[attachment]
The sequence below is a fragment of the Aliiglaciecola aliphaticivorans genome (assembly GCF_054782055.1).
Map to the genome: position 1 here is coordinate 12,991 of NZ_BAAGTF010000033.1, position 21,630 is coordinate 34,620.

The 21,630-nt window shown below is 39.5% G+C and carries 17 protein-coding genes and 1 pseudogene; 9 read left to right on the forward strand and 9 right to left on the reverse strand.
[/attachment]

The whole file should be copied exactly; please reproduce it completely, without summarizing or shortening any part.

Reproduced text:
The sequence below is a fragment of the Aliiglaciecola aliphaticivorans genome (assembly GCF_054782055.1).
Map to the genome: position 1 here is coordinate 12,991 of NZ_BAAGTF010000033.1, position 21,630 is coordinate 34,620.

The 21,630-nt window shown below is 39.5% G+C and carries 17 protein-coding genes and 1 pseudogene; 9 read left to right on the forward strand and 9 right to left on the reverse strand.